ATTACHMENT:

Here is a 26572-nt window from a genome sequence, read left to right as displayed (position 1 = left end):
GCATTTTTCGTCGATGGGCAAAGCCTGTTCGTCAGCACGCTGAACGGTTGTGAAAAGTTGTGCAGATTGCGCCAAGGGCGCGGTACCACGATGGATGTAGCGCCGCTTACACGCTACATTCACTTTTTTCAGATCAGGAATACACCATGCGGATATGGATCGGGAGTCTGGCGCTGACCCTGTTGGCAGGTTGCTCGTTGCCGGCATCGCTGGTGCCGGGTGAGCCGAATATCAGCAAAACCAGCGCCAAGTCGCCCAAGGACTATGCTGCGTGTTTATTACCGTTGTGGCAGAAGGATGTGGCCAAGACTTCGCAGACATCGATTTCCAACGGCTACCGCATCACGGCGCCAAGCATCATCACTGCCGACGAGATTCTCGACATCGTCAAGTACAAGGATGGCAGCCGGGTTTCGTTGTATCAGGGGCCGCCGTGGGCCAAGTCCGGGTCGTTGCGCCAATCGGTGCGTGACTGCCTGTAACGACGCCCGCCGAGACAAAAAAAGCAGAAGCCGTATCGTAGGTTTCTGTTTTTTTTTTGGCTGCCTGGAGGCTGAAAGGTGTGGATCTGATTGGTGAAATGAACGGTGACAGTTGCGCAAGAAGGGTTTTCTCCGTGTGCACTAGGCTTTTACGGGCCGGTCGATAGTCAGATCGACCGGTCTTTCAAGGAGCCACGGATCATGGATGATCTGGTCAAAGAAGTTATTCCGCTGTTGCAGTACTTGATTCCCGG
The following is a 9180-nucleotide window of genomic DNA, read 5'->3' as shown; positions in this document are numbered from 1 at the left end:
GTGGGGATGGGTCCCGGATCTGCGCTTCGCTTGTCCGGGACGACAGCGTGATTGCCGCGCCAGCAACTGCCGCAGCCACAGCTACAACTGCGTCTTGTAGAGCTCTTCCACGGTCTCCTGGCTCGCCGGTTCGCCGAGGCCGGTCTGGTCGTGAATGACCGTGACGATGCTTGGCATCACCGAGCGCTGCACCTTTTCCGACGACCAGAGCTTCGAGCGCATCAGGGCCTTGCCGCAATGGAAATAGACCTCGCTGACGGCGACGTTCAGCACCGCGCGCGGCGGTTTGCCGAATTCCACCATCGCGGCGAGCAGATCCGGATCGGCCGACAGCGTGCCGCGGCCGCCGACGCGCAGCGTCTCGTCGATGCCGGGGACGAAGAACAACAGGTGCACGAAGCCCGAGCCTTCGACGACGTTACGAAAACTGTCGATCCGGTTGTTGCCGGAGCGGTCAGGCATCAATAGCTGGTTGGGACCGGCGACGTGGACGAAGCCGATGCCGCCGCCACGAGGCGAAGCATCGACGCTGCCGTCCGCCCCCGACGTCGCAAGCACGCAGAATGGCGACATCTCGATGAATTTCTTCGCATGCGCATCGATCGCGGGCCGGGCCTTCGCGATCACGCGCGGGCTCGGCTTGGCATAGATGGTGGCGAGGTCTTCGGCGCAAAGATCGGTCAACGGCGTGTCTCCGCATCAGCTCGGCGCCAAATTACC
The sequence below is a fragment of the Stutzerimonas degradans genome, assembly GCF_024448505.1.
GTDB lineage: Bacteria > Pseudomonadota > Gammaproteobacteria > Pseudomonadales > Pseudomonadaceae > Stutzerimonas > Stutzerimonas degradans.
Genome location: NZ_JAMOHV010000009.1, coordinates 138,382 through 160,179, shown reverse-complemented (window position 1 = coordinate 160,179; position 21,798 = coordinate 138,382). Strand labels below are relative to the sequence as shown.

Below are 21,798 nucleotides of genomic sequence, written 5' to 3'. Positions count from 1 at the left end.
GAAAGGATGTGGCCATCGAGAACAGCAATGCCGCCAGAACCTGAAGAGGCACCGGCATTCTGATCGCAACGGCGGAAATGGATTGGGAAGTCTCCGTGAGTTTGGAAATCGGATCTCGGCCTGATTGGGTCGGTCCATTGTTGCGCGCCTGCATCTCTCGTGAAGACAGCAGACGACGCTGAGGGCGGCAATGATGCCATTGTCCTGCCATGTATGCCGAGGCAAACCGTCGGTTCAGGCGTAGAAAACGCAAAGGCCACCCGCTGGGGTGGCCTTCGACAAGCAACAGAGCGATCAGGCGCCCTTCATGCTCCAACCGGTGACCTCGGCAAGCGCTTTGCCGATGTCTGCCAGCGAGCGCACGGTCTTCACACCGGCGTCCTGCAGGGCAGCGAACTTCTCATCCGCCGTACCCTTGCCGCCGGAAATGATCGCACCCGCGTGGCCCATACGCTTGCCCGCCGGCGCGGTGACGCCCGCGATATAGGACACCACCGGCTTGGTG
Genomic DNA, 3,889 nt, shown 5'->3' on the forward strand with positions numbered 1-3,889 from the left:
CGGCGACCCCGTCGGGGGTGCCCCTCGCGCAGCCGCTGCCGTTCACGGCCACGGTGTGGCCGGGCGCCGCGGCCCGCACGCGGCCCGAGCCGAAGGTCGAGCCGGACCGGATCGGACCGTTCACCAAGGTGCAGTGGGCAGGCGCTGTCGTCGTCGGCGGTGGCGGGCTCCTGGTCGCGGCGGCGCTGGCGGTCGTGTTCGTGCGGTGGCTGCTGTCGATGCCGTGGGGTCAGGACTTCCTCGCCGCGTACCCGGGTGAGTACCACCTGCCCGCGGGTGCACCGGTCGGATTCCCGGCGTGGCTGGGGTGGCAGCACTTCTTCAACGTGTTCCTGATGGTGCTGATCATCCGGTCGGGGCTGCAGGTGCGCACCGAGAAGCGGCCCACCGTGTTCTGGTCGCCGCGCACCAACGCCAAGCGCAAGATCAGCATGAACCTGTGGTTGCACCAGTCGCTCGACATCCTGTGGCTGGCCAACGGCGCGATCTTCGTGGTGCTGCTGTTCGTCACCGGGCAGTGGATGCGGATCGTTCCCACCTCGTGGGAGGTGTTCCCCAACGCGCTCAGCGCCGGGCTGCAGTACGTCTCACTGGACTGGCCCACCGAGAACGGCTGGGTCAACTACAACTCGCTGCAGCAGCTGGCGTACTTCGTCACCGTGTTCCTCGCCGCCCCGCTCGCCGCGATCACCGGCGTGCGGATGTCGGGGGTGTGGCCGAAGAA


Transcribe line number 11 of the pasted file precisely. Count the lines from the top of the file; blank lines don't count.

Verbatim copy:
CGGCGACCCCGTCGGGGGTGCCCCTCGCGCAGCCGCTGCCGTTCACGGCCACGGTGTGGCCGGGCGCCGCGGCCCGCACGCGGCCCGAGCCGAAGGTCGAGCCGGACCGGATCGGACCGTTCACCAAGGTGCAGTGGGCAGGCGCTGTCGTCGTCGGCGGTGGCGGGCTCCTGGTCGCGGCGGCGCTGGCGGTCGTGTTCGTGCGGTGGCTGCTGTCGATGCCGTGGGGTCAGGACTTCCTCGCCGCGTACCCGGGTGAGTACCACCTGCCCGCGGGTGCACCGGTCGGATTCCCGGCGTGGCTGGGGTGGCAGCACTTCTTCAACGTGTTCCTGATGGTGCTGATCATCCGGTCGGGGCTGCAGGTGCGCACCGAGAAGCGGCCCACCGTGTTCTGGTCGCCGCGCACCAACGCCAAGCGCAAGATCAGCATGAACCTGTGGTTGCACCAGTCGCTCGACATCCTGTGGCTGGCCAACGGCGCGATCTTCGTGGTGCTGCTGTTCGTCACCGGGCAGTGGATGCGGATCGTTCCCACCTCGTGGGAGGTGTTCCCCAACGCGCTCAGCGCCGGGCTGCAGTACGTCTCACTGGACTGGCCCACCGAGAACGGCTGGGTCAACTACAACTCGCTGCAGCAGCTGGCGTACTTCGTCACCGTGTTCCTCGCCGCCCCGCTCGCCGCGATCACCGGCGTGCGGATGTCGGGGGTGTGGCCGAAGAA